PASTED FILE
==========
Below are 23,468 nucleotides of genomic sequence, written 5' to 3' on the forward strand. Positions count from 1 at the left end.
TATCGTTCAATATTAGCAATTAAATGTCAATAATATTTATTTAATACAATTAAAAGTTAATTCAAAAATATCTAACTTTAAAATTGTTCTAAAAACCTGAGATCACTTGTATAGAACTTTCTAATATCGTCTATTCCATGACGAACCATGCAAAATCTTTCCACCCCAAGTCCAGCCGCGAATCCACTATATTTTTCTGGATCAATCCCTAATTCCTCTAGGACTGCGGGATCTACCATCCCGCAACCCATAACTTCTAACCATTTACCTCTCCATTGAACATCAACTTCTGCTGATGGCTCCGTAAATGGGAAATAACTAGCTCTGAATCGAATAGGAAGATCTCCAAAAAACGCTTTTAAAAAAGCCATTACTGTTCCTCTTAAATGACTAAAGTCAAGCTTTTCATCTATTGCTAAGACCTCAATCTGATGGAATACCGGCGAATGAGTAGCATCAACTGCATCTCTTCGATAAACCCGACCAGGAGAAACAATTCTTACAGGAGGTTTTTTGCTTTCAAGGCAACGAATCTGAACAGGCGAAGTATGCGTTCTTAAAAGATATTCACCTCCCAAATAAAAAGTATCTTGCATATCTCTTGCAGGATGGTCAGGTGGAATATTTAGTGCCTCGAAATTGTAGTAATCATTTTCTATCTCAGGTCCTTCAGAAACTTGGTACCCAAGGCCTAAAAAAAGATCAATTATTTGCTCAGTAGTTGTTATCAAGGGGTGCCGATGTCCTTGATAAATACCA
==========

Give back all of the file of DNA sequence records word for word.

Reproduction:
Below are 23,468 nucleotides of genomic sequence, written 5' to 3' on the forward strand. Positions count from 1 at the left end.
TATCGTTCAATATTAGCAATTAAATGTCAATAATATTTATTTAATACAATTAAAAGTTAATTCAAAAATATCTAACTTTAAAATTGTTCTAAAAACCTGAGATCACTTGTATAGAACTTTCTAATATCGTCTATTCCATGACGAACCATGCAAAATCTTTCCACCCCAAGTCCAGCCGCGAATCCACTATATTTTTCTGGATCAATCCCTAATTCCTCTAGGACTGCGGGATCTACCATCCCGCAACCCATAACTTCTAACCATTTACCTCTCCATTGAACATCAACTTCTGCTGATGGCTCCGTAAATGGGAAATAACTAGCTCTGAATCGAATAGGAAGATCTCCAAAAAACGCTTTTAAAAAAGCCATTACTGTTCCTCTTAAATGACTAAAGTCAAGCTTTTCATCTATTGCTAAGACCTCAATCTGATGGAATACCGGCGAATGAGTAGCATCAACTGCATCTCTTCGATAAACCCGACCAGGAGAAACAATTCTTACAGGAGGTTTTTTGCTTTCAAGGCAACGAATCTGAACAGGCGAAGTATGCGTTCTTAAAAGATATTCACCTCCCAAATAAAAAGTATCTTGCATATCTCTTGCAGGATGGTCAGGTGGAATATTTAGTGCCTCGAAATTGTAGTAATCATTTTCTATCTCAGGTCCTTCAGAAACTTGGTACCCAAGGCCTAAAAAAAGATCAATTATTTGCTCAGTAGTTGTTATCAAGGGGTGCCGATGTCCTTGATAAATACCA